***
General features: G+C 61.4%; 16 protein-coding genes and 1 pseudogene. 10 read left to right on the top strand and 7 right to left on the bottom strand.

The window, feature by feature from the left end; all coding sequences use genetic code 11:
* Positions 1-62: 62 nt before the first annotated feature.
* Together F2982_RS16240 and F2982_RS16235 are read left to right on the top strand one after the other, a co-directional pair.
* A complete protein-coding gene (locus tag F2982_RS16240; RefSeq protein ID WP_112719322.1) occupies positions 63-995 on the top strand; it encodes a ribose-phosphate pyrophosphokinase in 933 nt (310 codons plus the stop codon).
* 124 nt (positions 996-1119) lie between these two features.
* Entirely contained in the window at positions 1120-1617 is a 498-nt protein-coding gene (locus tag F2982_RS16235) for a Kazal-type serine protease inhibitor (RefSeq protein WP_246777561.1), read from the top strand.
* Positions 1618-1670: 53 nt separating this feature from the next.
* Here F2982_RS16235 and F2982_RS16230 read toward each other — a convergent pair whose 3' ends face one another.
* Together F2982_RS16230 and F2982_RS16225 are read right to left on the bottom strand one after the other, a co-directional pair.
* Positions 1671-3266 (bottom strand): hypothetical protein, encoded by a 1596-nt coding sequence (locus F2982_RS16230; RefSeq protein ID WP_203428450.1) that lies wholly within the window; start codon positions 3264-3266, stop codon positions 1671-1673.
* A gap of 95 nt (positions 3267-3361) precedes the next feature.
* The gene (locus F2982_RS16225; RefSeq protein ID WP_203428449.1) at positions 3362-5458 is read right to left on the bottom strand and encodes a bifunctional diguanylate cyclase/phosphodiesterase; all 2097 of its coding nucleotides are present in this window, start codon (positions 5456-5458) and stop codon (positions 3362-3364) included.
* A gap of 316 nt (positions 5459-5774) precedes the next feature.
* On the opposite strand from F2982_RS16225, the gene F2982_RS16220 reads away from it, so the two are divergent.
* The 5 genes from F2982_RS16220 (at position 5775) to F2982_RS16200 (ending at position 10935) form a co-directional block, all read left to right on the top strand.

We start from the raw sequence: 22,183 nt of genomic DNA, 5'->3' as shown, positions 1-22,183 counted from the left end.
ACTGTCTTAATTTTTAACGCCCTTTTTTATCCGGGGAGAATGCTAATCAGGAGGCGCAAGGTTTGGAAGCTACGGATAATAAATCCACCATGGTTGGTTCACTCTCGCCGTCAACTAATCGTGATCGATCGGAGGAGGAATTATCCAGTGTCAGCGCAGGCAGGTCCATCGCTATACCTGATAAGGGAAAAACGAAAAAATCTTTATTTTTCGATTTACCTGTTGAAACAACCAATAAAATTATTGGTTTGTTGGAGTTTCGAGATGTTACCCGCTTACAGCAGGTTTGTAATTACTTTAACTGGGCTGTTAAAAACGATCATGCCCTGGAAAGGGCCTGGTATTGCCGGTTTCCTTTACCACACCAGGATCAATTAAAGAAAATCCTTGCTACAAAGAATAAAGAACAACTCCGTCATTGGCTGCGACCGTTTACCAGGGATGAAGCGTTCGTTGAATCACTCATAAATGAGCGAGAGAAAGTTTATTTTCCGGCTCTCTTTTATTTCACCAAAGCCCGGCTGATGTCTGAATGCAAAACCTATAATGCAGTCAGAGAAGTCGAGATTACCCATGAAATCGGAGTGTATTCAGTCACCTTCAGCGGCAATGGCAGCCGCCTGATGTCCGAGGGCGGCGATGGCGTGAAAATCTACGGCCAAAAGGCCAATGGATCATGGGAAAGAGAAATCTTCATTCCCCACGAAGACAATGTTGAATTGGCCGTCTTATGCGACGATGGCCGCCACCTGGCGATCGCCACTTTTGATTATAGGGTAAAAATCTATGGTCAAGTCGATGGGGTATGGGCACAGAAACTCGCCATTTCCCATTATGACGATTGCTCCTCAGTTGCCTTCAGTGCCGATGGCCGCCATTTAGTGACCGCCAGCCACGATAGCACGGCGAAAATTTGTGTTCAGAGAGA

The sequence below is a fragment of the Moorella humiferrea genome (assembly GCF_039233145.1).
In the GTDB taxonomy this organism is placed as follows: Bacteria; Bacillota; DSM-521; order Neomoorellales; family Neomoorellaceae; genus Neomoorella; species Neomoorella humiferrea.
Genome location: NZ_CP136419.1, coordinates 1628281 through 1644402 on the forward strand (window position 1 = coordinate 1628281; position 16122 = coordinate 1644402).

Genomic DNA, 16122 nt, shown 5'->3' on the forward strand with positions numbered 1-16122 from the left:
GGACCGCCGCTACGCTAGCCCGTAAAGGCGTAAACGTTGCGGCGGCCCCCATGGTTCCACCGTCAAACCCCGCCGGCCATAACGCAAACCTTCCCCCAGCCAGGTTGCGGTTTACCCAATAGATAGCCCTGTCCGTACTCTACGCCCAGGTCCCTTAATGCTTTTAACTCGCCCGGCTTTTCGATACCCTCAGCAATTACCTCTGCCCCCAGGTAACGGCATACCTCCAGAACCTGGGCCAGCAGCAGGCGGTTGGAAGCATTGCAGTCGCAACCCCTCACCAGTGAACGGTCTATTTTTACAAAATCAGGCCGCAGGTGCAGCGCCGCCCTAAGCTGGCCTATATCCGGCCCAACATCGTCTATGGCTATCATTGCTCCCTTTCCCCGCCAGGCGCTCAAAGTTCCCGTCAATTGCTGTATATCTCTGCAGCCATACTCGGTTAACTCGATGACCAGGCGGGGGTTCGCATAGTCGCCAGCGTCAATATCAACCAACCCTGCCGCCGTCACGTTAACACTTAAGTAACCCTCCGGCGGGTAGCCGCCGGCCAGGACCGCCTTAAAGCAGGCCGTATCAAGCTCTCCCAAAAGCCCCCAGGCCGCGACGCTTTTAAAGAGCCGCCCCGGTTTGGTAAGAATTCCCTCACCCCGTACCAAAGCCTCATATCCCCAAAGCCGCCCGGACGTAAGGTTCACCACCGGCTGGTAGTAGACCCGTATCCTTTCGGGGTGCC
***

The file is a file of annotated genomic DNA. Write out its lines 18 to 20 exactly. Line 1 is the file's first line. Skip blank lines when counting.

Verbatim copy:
ACTGTCTTAATTTTTAACGCCCTTTTTTATCCGGGGAGAATGCTAATCAGGAGGCGCAAGGTTTGGAAGCTACGGATAATAAATCCACCATGGTTGGTTCACTCTCGCCGTCAACTAATCGTGATCGATCGGAGGAGGAATTATCCAGTGTCAGCGCAGGCAGGTCCATCGCTATACCTGATAAGGGAAAAACGAAAAAATCTTTATTTTTCGATTTACCTGTTGAAACAACCAATAAAATTATTGGTTTGTTGGAGTTTCGAGATGTTACCCGCTTACAGCAGGTTTGTAATTACTTTAACTGGGCTGTTAAAAACGATCATGCCCTGGAAAGGGCCTGGTATTGCCGGTTTCCTTTACCACACCAGGATCAATTAAAGAAAATCCTTGCTACAAAGAATAAAGAACAACTCCGTCATTGGCTGCGACCGTTTACCAGGGATGAAGCGTTCGTTGAATCACTCATAAATGAGCGAGAGAAAGTTTATTTTCCGGCTCTCTTTTATTTCACCAAAGCCCGGCTGATGTCTGAATGCAAAACCTATAATGCAGTCAGAGAAGTCGAGATTACCCATGAAATCGGAGTGTATTCAGTCACCTTCAGCGGCAATGGCAGCCGCCTGATGTCCGAGGGCGGCGATGGCGTGAAAATCTACGGCCAAAAGGCCAATGGATCATGGGAAAGAGAAATCTTCATTCCCCACGAAGACAATGTTGAATTGGCCGTCTTATGCGACGATGGCCGCCACCTGGCGATCGCCACTTTTGATTATAGGGTAAAAATCTATGGTCAAGTCGATGGGGTATGGGCACAGAAACTCGCCATTTCCCATTATGACGATTGCTCCTCAGTTGCCTTCAGTGCCGATGGCCGCCATTTAGTGACCGCCAGCCACGATAGCACGGCGAAAATTTGTGTTCAGAGAGA

The sequence below is a fragment of the Moorella humiferrea genome (assembly GCF_039233145.1).
In the GTDB taxonomy this organism is placed as follows: Bacteria; Bacillota; DSM-521; order Neomoorellales; family Neomoorellaceae; genus Neomoorella; species Neomoorella humiferrea.